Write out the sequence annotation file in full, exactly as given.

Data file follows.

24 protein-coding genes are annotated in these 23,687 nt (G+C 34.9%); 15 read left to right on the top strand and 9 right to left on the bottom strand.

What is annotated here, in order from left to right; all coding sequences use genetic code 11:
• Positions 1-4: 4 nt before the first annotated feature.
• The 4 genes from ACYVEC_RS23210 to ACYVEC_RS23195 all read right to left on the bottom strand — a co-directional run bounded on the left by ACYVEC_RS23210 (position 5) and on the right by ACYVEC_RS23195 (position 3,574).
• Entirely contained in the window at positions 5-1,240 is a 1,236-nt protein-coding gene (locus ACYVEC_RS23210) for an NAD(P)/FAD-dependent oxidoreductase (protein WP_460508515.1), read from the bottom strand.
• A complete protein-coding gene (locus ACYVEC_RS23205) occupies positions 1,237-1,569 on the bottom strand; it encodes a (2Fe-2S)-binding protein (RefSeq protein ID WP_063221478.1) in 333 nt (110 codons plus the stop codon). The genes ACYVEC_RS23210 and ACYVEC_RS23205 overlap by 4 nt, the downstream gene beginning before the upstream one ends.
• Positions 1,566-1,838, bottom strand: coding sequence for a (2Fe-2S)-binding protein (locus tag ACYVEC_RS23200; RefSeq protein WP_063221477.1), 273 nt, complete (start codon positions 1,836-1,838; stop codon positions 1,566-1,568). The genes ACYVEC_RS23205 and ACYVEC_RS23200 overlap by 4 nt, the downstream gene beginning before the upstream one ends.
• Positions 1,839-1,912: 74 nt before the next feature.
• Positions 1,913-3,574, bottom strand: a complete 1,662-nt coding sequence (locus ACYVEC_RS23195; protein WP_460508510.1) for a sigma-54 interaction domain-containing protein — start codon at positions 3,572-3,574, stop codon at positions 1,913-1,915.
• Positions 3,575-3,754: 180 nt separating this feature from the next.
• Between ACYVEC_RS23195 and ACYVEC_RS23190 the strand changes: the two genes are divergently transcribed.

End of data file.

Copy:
24 protein-coding genes are annotated in these 23,687 nt (G+C 34.9%); 15 read left to right on the top strand and 9 right to left on the bottom strand.

What is annotated here, in order from left to right; all coding sequences use genetic code 11:
• Positions 1-4: 4 nt before the first annotated feature.
• The 4 genes from ACYVEC_RS23210 to ACYVEC_RS23195 all read right to left on the bottom strand — a co-directional run bounded on the left by ACYVEC_RS23210 (position 5) and on the right by ACYVEC_RS23195 (position 3,574).
• Entirely contained in the window at positions 5-1,240 is a 1,236-nt protein-coding gene (locus ACYVEC_RS23210) for an NAD(P)/FAD-dependent oxidoreductase (protein WP_460508515.1), read from the bottom strand.
• A complete protein-coding gene (locus ACYVEC_RS23205) occupies positions 1,237-1,569 on the bottom strand; it encodes a (2Fe-2S)-binding protein (RefSeq protein ID WP_063221478.1) in 333 nt (110 codons plus the stop codon). The genes ACYVEC_RS23210 and ACYVEC_RS23205 overlap by 4 nt, the downstream gene beginning before the upstream one ends.
• Positions 1,566-1,838, bottom strand: coding sequence for a (2Fe-2S)-binding protein (locus tag ACYVEC_RS23200; RefSeq protein WP_063221477.1), 273 nt, complete (start codon positions 1,836-1,838; stop codon positions 1,566-1,568). The genes ACYVEC_RS23205 and ACYVEC_RS23200 overlap by 4 nt, the downstream gene beginning before the upstream one ends.
• Positions 1,839-1,912: 74 nt before the next feature.
• Positions 1,913-3,574, bottom strand: a complete 1,662-nt coding sequence (locus ACYVEC_RS23195; protein WP_460508510.1) for a sigma-54 interaction domain-containing protein — start codon at positions 3,572-3,574, stop codon at positions 1,913-1,915.
• Positions 3,575-3,754: 180 nt separating this feature from the next.
• Between ACYVEC_RS23195 and ACYVEC_RS23190 the strand changes: the two genes are divergently transcribed.